Mon Jul 05 2021

Overview 

Cancer, a deadly disease, has a high mortality and recurrence rate, causing significant morbidity. Early screening and diagnosis are key to starting treatment promptly and improving outcomes. Biomarkers play a vital role in detecting cancer early and monitoring treatment progress. This article explores the biomarkers used in clinical practice for cancer detection and evaluates suPAR’s effectiveness as a cancer biomarker.

Which Biomarkers Exist for Cancer?

Cancer biomarkers fall into two categories based on their function:

  1. Predictive biomarkers identify which therapies will work best for a patient and evaluate the effectiveness of a cancer treatment.
  2. Prognostic biomarkers help doctors assess a patient’s cancer outcome risks, like disease recurrence or progression.

Here are the main cancer biomarkers and their clinical applications:

  • Prostate-specific antigen (PSA): Screens, diagnoses, and monitors prostate cancer and benign prostate hyperplasia (BPH).
  • Carbohydrate antigen 125 (CA125): Diagnoses and prognoses ovarian cancer, detects recurrence, and manages treatment.
  • Carcinoembryonic antigen (CEA): Screens for liver metastases, assesses colorectal cancer prognosis, detects recurrence, and monitors treatment.
  • Carbohydrate antigen 15-3 (CA 15-3): Monitors breast cancer treatment.
  • Estrogen and progesterone receptors (ER and PgR): Selects breast cancer patients for endocrine therapy.
  • HER2: Monitors trastuzumab therapy in breast cancer patients.
  • Carbohydrate antigen 27.29 (CA 27.29): Monitors breast cancer treatment.
  • Human chorionic gonadotrophin-B (HCG-B): Diagnoses, stages, detects recurrence, and monitors testicular cancer treatment.
  • Alfa-fetoprotein: Diagnoses, detects recurrence, and monitors hepatocellular carcinoma (liver cancer) treatment.
  • Calcitonin: Diagnoses and monitors medullary thyroid carcinoma treatment.
  • Thyroglobulin: Monitors thyroid cancer treatment.
  • CA 19-9: Monitors pancreatic cancer treatment.
  • Nuclear matrix protein 22 (NMP-22): Screens, monitors, and determines bladder cancer prognosis.
  • Prostate cancer antigen 3 (PCA3): Provides prognostic information for prostate cancer patients.

Multiple studies support the strong association between suPAR and different types of cancer

suPAR as a Biomarker for Cancer

In cancerous diseases, suPAR is expressed on the cancer cells. Multiple studies support the strong association between suPAR and different types of cancer. The important research studies are listed as follows:

  • In 2015, a study published in Liver International reported that the specificity and negative predictive value of suPAR make it a potential screening tool for the early detection of hepatocellular carcinoma in patients with chronic liver disorders3.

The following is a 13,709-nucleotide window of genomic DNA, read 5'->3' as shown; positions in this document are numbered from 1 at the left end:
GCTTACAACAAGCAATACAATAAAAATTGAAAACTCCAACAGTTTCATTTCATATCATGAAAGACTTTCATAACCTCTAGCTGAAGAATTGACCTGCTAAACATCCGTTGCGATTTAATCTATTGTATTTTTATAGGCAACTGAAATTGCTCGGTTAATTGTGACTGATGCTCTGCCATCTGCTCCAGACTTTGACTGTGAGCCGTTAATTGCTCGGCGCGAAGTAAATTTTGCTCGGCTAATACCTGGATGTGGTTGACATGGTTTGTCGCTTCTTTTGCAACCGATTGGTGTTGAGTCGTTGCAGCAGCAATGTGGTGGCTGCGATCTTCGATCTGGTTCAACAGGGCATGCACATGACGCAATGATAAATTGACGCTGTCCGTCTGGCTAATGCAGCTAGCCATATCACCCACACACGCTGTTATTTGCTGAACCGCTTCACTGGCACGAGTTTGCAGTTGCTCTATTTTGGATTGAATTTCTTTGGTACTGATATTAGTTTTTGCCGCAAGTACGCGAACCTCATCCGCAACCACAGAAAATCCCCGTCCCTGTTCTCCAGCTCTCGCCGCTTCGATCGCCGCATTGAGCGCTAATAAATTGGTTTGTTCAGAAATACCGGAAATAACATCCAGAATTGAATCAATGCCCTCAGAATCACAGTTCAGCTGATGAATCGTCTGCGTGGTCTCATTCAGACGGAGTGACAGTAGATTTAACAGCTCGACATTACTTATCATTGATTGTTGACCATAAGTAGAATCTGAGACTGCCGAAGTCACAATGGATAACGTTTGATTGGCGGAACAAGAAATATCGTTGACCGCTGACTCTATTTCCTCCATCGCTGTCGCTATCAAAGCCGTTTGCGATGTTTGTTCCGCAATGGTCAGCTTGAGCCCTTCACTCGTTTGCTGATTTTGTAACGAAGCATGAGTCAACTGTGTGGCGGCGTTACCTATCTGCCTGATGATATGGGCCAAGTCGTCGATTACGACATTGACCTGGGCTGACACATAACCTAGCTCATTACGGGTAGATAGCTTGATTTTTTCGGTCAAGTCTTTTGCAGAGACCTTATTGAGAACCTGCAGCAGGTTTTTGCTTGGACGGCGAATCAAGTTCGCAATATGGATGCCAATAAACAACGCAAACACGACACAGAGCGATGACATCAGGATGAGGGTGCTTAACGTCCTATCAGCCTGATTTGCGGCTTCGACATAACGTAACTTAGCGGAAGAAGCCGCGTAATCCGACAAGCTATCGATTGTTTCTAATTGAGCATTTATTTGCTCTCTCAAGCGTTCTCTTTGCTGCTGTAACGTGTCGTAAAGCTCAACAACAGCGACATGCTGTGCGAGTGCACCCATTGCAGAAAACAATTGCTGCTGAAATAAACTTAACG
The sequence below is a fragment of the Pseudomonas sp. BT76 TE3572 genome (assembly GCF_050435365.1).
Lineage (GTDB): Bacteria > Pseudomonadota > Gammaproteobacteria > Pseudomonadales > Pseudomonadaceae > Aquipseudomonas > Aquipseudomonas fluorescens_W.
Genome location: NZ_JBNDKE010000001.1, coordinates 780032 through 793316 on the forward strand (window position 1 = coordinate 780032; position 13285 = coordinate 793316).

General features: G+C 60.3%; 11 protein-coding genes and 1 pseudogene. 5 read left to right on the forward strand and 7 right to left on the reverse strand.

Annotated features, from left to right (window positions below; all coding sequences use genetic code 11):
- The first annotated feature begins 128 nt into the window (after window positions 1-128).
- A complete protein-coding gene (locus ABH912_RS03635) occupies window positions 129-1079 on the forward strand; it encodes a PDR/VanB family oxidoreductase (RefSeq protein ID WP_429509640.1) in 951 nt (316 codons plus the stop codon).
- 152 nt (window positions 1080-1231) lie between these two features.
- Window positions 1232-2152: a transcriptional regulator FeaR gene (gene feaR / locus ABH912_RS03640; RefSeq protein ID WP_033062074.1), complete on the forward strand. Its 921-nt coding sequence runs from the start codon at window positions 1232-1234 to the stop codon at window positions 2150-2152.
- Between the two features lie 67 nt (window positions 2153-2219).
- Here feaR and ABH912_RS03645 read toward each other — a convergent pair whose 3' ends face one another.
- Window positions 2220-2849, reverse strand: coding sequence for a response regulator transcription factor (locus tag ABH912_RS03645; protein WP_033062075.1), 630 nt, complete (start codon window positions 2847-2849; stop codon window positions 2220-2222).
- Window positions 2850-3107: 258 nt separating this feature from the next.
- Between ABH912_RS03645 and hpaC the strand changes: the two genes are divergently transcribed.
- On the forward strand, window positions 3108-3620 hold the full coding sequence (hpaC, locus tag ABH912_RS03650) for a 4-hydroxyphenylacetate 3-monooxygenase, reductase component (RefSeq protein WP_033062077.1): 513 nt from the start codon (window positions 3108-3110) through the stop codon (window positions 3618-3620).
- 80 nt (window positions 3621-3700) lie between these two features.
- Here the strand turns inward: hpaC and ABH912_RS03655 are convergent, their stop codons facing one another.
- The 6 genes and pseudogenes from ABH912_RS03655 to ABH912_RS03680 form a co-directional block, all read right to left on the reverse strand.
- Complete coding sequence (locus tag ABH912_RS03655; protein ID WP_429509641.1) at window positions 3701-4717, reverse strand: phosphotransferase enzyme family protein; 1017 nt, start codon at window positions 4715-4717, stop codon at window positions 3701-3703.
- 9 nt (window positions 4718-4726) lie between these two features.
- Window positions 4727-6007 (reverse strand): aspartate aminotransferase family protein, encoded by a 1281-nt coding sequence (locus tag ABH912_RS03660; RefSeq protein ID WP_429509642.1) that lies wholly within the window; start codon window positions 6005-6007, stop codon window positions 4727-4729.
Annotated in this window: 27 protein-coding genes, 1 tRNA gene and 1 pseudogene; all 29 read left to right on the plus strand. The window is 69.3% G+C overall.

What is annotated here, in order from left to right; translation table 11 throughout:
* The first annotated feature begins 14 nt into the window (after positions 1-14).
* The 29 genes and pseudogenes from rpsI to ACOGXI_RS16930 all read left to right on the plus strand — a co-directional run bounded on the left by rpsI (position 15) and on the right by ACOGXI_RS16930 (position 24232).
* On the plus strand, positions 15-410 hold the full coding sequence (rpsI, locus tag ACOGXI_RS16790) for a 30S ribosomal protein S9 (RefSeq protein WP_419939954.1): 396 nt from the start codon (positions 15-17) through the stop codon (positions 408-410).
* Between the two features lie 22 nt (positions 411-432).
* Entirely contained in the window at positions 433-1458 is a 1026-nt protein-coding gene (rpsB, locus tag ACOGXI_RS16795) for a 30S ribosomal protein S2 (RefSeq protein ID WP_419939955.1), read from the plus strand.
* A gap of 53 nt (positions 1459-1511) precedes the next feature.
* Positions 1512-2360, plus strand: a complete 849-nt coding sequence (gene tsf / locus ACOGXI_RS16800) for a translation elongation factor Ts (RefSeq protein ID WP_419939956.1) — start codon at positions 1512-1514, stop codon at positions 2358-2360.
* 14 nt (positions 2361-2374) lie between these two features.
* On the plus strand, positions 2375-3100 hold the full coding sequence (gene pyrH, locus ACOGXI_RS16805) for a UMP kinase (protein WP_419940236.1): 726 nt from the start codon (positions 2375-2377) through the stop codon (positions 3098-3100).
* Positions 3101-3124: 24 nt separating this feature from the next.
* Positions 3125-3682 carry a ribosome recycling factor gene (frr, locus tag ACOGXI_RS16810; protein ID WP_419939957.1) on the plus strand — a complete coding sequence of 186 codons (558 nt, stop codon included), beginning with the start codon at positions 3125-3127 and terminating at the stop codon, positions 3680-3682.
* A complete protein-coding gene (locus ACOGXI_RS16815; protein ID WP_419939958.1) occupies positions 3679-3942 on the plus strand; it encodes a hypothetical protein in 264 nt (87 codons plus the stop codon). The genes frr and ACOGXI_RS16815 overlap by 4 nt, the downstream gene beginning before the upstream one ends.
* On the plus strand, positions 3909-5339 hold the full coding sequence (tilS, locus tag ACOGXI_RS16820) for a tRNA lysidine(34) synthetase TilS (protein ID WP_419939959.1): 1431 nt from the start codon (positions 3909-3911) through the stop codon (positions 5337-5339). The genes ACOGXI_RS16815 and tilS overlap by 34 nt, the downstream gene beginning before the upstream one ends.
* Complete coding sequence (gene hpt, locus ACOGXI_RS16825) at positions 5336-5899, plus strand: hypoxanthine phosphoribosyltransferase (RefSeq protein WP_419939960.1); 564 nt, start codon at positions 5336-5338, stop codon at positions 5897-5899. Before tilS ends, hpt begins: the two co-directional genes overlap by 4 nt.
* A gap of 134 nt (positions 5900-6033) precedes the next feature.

• A study published in Clin Appl Thromb Hemost in 2003 reported significantly elevated serum suPAR levels in association with advanced small-cell lung cancer4.
  • In 2014, a study conducted on patients with advanced alimentary tract carcinoma reported high levels of suPAR. The study also found that highest suPAR levels can be detected in advanced disease with remote metastases5 .
  • A study conducted in 2015 and published in the International Journal of Cancer reported high levels of suPAR in metastatic colorectal cancer patients. The study also found that circulating suPAR levels would be higher in patients who do not respond to cetuximab treatment than in patients who respond. This finding supports the predictive value of suPAR in oncology6 .
  • Elevated suPAR levels are associated with increased risk of incident respiratory cancer. These findings published in the Cancer Epidemiology, Biomarkers & Prevention in 2011 also reported that suPAR could be used for evaluation in cancer risk algorithms7.
  • As per a 2019 study published in Journal of Clinical Oncology, circulating suPAR represents a novel prognostic marker in pancreatic adenocarcinoma patients undergoing tumor resection8 .

1. Goossens et.al. Cancer biomarker discovery and validation. Translational Cancer Research. 2015. Vol 4: 3.
2. Hala et.al. Cancer Biomarkers: Role of Biomarkers in Medicine, Mu Wang and Frank A. Witzmann. IntechOpen Books. 2016. https://www.intechopen.com/books/role-of-biomarkers-in-medicine/cancer-biomarkers
3. Chounta et.al. Serum soluble urokinase plasminogen activator receptor as a screening test for the early diagnosis of hepatocellular carcinoma. Liver International. 2015. 35(2): 601-7.
4. Cobos E, Jumper C, Lox C. Pretreatment determination of the serum urokinase plasminogen activator and its soluble receptor in advanced small-cell lung cancer or non-small-cell lung cancer. 2003. 9(3): 241-6.
5. Usnarska-Zubkiewicz et.al. Soluble urokinase-type plasminogen activator receptor and ferritin concentration in patients with advanced alimentary tract carcinoma. Relationship to localization, surgical treatment and the stage of the disease—preliminary report. Adv Clin Exp Med. 2014. 23(6).
6. Tarpgaard et.al. Intact and cleaved plasma soluble urokinase receptor in patients with metastatic colorectal cancer treated with oxaliplatin with or without cetuximab. International Journal of Cancer. 2015. Vol 137: Issue 10.
7. Langkilde et.al. Increased plasma soluble uPAR level is a risk marker of respiratory cancer in initially cancer-free individuals. Cancer Epidemiology, Biomarkers & Prevention. 2011.
8. Loosen et.al. Soluble urokinase plasminogen activator receptor (suPAR) as a novel biomarker in patients undergoing resection of pancreatic adenocarcinoma. Journal of Clinical Oncology. 2019.

1000+

published suPAR studies in leading medical journals

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